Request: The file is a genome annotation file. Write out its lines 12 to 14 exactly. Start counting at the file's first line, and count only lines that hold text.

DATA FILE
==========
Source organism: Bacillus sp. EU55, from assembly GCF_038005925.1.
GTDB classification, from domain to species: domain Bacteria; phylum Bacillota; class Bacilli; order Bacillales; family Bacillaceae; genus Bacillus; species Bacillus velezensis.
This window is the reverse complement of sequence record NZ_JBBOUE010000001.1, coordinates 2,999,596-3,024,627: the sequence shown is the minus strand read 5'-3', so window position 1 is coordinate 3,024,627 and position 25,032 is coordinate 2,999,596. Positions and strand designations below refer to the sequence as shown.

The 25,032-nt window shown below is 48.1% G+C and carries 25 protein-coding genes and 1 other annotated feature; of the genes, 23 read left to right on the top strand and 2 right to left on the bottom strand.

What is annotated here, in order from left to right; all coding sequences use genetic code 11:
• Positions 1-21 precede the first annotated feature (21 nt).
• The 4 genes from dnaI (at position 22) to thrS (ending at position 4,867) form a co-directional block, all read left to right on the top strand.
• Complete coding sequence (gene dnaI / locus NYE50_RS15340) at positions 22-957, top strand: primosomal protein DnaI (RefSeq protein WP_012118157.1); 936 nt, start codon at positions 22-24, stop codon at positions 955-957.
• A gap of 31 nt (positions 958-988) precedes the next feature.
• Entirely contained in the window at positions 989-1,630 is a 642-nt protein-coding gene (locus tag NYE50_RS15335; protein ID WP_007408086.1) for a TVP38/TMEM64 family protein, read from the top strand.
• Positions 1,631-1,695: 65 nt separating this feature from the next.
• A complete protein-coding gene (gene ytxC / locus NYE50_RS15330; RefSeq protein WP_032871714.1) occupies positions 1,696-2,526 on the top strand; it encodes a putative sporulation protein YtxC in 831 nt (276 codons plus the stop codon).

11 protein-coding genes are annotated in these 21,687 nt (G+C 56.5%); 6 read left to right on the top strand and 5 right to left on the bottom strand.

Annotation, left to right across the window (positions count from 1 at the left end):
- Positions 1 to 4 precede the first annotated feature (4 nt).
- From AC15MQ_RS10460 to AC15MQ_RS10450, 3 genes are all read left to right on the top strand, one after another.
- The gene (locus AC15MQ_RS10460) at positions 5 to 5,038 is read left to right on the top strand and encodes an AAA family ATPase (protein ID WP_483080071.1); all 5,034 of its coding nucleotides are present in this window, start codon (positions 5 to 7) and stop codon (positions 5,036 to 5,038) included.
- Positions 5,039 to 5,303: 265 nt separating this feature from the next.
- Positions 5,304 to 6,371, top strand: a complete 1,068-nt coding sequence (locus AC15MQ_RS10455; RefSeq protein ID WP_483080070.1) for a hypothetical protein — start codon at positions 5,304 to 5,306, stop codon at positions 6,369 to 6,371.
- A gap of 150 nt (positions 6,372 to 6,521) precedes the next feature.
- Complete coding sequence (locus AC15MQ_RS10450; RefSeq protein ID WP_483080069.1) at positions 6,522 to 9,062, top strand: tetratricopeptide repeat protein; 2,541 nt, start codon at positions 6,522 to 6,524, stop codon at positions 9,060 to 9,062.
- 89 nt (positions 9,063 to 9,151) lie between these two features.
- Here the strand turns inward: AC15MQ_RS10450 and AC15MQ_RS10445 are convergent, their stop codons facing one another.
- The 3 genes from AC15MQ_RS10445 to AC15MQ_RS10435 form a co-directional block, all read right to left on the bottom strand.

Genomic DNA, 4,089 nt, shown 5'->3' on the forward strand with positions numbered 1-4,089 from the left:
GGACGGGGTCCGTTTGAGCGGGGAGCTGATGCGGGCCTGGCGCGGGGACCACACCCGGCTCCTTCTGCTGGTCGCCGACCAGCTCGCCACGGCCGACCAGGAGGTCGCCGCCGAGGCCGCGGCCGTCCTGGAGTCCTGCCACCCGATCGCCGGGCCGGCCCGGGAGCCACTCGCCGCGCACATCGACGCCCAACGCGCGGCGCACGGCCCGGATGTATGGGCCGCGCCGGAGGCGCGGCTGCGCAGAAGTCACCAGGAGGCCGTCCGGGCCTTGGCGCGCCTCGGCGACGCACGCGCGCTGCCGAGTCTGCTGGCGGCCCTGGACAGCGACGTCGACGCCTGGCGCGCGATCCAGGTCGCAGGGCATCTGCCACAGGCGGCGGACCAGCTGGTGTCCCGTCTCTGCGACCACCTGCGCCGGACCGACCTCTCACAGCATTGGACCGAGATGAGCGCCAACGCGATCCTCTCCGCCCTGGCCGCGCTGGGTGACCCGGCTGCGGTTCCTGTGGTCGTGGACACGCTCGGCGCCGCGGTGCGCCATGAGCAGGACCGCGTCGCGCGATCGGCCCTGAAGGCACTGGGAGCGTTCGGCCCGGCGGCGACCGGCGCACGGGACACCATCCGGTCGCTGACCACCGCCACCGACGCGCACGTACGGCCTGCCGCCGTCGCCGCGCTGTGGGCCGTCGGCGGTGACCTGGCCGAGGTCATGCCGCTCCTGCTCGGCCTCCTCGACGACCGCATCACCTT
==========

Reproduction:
• A complete protein-coding gene (gene ytxC / locus NYE50_RS15330; RefSeq protein WP_032871714.1) occupies positions 1,696-2,526 on the top strand; it encodes a putative sporulation protein YtxC in 831 nt (276 codons plus the stop codon).

11 protein-coding genes are annotated in these 21,687 nt (G+C 56.5%); 6 read left to right on the top strand and 5 right to left on the bottom strand.

Annotation, left to right across the window (positions count from 1 at the left end):